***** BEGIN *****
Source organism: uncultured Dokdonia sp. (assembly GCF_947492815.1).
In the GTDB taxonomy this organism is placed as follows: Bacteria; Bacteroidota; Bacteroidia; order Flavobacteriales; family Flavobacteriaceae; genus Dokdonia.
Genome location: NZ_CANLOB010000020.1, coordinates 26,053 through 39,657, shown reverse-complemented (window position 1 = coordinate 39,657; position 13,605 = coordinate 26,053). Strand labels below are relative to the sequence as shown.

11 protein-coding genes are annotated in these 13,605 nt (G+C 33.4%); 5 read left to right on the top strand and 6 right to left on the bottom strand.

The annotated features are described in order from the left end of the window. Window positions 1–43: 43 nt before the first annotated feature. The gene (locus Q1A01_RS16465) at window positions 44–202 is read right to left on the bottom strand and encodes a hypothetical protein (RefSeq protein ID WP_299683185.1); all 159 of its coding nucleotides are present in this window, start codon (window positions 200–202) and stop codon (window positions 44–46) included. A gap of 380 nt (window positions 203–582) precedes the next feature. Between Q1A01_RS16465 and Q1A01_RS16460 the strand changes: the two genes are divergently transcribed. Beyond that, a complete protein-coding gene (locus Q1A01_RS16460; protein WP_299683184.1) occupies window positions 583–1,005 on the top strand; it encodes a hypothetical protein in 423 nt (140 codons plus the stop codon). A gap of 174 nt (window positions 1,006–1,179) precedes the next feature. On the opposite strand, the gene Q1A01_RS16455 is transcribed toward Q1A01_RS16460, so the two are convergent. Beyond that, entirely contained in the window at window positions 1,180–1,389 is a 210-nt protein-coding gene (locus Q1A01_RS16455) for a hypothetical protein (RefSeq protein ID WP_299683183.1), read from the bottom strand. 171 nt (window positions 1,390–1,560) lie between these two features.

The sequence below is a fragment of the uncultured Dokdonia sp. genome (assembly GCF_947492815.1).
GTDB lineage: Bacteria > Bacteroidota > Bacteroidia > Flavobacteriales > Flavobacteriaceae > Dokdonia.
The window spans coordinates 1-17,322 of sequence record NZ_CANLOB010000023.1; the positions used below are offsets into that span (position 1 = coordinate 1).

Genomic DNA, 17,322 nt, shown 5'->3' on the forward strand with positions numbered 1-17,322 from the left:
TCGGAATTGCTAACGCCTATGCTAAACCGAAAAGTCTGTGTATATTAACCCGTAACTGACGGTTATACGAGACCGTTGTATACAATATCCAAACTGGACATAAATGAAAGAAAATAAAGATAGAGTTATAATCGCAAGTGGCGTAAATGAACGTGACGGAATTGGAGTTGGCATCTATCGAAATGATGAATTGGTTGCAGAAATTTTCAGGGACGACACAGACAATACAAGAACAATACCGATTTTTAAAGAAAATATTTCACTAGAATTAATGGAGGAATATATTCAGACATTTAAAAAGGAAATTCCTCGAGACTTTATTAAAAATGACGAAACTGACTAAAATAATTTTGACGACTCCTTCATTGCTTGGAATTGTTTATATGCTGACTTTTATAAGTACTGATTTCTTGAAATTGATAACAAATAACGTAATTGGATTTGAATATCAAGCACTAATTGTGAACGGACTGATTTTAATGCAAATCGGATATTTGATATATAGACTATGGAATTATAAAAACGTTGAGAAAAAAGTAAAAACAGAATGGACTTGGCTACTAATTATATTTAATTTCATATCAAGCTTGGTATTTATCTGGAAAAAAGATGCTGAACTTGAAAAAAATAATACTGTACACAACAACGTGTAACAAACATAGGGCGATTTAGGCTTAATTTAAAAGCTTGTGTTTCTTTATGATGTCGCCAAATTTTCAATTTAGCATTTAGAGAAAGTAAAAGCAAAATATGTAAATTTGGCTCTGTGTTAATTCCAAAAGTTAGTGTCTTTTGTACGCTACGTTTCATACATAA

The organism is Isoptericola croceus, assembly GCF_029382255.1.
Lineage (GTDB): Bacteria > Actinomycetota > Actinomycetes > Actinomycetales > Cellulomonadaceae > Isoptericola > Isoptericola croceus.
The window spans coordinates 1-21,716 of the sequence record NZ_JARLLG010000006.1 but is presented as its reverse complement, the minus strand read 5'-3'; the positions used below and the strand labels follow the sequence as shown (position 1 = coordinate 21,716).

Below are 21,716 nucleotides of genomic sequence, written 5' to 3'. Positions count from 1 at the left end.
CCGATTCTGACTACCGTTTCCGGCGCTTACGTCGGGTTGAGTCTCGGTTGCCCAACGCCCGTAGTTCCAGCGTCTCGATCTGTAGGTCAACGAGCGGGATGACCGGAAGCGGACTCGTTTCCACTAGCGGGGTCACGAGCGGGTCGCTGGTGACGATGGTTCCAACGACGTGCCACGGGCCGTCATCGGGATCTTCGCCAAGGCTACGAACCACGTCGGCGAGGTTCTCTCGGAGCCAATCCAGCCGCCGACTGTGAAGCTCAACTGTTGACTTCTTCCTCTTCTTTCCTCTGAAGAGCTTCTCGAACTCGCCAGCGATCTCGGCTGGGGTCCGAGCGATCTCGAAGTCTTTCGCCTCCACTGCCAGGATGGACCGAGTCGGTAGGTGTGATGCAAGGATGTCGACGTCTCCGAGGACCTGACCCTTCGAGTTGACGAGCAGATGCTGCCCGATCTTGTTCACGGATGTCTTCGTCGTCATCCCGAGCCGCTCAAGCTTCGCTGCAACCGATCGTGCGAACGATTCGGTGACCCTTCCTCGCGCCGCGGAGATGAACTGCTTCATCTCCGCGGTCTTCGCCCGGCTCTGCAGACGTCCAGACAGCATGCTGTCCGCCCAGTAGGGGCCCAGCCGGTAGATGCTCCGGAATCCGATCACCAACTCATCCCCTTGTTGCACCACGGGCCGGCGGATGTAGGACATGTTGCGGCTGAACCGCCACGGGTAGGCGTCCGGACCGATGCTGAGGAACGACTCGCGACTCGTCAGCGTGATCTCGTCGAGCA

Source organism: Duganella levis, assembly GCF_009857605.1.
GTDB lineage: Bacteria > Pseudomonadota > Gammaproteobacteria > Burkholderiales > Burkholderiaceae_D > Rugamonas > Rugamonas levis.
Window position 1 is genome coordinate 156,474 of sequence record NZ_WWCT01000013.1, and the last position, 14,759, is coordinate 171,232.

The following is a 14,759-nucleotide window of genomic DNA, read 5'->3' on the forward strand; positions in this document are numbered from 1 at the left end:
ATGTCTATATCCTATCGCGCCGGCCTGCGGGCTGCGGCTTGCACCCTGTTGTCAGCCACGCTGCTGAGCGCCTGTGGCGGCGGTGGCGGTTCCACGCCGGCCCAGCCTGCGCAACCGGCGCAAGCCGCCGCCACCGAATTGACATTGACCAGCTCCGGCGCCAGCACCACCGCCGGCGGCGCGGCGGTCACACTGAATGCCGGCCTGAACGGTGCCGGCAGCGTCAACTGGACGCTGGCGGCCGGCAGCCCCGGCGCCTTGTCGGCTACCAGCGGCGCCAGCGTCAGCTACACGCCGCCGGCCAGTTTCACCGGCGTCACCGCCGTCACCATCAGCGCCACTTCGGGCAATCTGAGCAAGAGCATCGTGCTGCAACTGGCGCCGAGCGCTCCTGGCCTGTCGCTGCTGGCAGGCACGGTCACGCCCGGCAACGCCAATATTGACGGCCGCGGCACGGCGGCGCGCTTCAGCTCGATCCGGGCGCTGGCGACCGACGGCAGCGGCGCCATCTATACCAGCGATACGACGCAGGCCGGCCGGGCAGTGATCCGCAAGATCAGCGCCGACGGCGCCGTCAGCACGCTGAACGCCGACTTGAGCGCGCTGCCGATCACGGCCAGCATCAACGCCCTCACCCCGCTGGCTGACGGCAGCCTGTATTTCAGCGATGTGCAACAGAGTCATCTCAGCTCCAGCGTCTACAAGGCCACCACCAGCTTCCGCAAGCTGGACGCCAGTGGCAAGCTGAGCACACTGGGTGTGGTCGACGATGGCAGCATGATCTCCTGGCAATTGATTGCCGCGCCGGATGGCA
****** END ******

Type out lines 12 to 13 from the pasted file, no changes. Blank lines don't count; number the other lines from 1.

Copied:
Lineage (GTDB): Bacteria > Actinomycetota > Actinomycetes > Actinomycetales > Cellulomonadaceae > Isoptericola > Isoptericola croceus.
The window spans coordinates 1-21,716 of the sequence record NZ_JARLLG010000006.1 but is presented as its reverse complement, the minus strand read 5'-3'; the positions used below and the strand labels follow the sequence as shown (position 1 = coordinate 21,716).